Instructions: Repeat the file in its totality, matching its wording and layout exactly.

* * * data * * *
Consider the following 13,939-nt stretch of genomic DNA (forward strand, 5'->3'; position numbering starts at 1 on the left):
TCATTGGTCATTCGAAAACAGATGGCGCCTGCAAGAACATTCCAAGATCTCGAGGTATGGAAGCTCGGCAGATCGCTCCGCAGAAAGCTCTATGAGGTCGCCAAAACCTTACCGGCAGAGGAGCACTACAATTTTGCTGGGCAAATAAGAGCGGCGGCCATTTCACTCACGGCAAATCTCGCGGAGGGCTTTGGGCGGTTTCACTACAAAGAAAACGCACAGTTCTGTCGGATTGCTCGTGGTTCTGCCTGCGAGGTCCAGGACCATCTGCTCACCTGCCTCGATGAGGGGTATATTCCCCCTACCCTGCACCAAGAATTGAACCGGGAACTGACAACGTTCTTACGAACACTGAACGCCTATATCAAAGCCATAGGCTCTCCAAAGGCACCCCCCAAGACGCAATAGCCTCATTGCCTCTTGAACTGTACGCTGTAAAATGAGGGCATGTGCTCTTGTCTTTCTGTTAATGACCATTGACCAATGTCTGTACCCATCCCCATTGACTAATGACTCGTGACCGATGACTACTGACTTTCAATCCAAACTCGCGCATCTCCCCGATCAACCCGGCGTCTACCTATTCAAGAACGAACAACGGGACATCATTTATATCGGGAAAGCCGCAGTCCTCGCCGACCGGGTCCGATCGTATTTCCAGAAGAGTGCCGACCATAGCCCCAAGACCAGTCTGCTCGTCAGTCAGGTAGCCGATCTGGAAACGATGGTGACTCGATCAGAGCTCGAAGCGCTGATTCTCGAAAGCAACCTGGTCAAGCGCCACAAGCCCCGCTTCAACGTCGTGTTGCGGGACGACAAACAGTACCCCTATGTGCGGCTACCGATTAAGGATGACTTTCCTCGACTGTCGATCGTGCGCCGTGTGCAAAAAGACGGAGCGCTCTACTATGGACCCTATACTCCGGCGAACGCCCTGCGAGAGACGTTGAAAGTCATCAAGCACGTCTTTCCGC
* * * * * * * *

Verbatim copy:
Consider the following 13,939-nt stretch of genomic DNA (forward strand, 5'->3'; position numbering starts at 1 on the left):
TCATTGGTCATTCGAAAACAGATGGCGCCTGCAAGAACATTCCAAGATCTCGAGGTATGGAAGCTCGGCAGATCGCTCCGCAGAAAGCTCTATGAGGTCGCCAAAACCTTACCGGCAGAGGAGCACTACAATTTTGCTGGGCAAATAAGAGCGGCGGCCATTTCACTCACGGCAAATCTCGCGGAGGGCTTTGGGCGGTTTCACTACAAAGAAAACGCACAGTTCTGTCGGATTGCTCGTGGTTCTGCCTGCGAGGTCCAGGACCATCTGCTCACCTGCCTCGATGAGGGGTATATTCCCCCTACCCTGCACCAAGAATTGAACCGGGAACTGACAACGTTCTTACGAACACTGAACGCCTATATCAAAGCCATAGGCTCTCCAAAGGCACCCCCCAAGACGCAATAGCCTCATTGCCTCTTGAACTGTACGCTGTAAAATGAGGGCATGTGCTCTTGTCTTTCTGTTAATGACCATTGACCAATGTCTGTACCCATCCCCATTGACTAATGACTCGTGACCGATGACTACTGACTTTCAATCCAAACTCGCGCATCTCCCCGATCAACCCGGCGTCTACCTATTCAAGAACGAACAACGGGACATCATTTATATCGGGAAAGCCGCAGTCCTCGCCGACCGGGTCCGATCGTATTTCCAGAAGAGTGCCGACCATAGCCCCAAGACCAGTCTGCTCGTCAGTCAGGTAGCCGATCTGGAAACGATGGTGACTCGATCAGAGCTCGAAGCGCTGATTCTCGAAAGCAACCTGGTCAAGCGCCACAAGCCCCGCTTCAACGTCGTGTTGCGGGACGACAAACAGTACCCCTATGTGCGGCTACCGATTAAGGATGACTTTCCTCGACTGTCGATCGTGCGCCGTGTGCAAAAAGACGGAGCGCTCTACTATGGACCCTATACTCCGGCGAACGCCCTGCGAGAGACGTTGAAAGTCATCAAGCACGTCTTTCCGC